This short story collection for teens contains writing from the best African-American writers for teens. The list of authors is awe inducing. One after another is a thrilling author to read, particularly in short story format. Each of the stories is a winning entry too. Some are lighthearted like the story by Jason Reynolds. Others are more serious, looking deeply at issues in the African-American community. Many of them deal with intersectionality, offering characters who are also LGBTQ or of different faiths. The array of stories speaks to the diversity of the African-American experience, often playing directly against stereotypes to look more closely at being a teen of color in America.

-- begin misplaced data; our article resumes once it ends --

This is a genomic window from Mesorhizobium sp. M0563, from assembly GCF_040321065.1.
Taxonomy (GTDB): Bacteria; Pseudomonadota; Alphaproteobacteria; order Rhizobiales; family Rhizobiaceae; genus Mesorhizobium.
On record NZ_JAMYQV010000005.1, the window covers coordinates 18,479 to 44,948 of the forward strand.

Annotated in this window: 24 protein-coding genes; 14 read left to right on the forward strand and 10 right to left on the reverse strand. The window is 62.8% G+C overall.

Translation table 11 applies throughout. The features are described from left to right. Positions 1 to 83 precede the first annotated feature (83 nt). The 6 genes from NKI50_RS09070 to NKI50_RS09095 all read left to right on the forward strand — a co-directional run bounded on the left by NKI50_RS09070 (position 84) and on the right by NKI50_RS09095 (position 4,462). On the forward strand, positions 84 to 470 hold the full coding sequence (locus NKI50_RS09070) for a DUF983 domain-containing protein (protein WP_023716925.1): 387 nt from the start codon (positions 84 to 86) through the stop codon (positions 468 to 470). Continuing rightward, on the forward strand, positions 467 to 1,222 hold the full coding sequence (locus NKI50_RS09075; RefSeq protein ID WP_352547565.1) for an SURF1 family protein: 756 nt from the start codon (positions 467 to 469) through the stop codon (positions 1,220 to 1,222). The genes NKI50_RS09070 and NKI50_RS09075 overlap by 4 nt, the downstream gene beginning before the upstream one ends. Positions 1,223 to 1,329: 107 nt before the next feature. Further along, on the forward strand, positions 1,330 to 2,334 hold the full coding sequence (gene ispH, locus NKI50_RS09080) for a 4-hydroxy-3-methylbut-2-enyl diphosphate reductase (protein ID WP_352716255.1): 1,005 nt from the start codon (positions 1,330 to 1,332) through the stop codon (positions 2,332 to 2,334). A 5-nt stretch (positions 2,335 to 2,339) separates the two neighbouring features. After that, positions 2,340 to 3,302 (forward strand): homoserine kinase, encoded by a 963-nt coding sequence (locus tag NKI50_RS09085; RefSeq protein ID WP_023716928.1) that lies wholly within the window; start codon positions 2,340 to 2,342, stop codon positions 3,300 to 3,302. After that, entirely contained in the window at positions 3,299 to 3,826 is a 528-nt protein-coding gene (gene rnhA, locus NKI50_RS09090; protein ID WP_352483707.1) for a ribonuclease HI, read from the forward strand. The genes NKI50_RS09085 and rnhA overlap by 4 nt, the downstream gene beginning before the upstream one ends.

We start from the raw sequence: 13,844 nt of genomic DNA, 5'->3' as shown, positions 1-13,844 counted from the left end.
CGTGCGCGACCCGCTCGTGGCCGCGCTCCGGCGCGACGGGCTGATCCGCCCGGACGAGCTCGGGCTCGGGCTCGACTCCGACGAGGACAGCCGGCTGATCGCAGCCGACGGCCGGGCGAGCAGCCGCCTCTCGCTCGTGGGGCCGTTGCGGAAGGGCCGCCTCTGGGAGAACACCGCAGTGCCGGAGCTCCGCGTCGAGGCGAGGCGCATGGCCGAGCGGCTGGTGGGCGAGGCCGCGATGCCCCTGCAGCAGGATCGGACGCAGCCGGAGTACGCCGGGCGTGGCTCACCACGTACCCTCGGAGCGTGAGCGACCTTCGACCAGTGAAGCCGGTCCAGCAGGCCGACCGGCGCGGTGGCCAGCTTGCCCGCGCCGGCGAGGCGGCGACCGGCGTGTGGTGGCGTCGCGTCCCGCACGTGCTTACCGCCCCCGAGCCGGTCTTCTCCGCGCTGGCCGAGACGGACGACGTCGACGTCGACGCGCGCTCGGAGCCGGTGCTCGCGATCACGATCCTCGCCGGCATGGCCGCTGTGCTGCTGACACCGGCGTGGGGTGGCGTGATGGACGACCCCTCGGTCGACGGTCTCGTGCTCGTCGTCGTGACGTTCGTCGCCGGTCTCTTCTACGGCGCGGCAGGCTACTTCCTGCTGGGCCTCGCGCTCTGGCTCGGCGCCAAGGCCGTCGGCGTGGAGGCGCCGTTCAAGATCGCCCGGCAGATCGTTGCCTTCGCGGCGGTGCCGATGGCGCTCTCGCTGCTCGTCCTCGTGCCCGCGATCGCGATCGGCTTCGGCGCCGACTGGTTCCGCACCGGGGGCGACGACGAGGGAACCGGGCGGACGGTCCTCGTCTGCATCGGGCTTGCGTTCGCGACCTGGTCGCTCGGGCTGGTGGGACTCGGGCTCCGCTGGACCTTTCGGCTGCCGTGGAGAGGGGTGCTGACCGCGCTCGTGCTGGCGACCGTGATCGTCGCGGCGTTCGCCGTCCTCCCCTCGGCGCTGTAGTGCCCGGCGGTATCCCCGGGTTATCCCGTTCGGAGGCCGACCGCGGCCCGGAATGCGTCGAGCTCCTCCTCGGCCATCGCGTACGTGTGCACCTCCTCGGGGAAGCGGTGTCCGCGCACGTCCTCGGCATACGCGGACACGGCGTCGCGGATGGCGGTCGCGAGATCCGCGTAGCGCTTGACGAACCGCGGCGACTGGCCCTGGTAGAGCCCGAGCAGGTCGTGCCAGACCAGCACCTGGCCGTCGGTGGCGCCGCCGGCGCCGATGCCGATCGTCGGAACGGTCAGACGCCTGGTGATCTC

Incredible authors come together to create an anthology that is very impressive. The interplay of the stories as edited by Zoboi makes for a fascinating journey through the various facets and aspects of being an African-American teen. Teens of various levels of wealth and poverty, interests and hobbies appear in the anthology often interacting with one another in the stories. There is such richness in these stories, many of which could be used in classrooms to start discussions but all of them can be simply enjoyed by teen readers.
This is a must-read and must-have for all libraries serving teens. Appropriate for ages 14-17.
Reviewed from e-galley provided by Balzer + Bray.
Genesis Begins Again by Alicia D. Williams (9781481465809)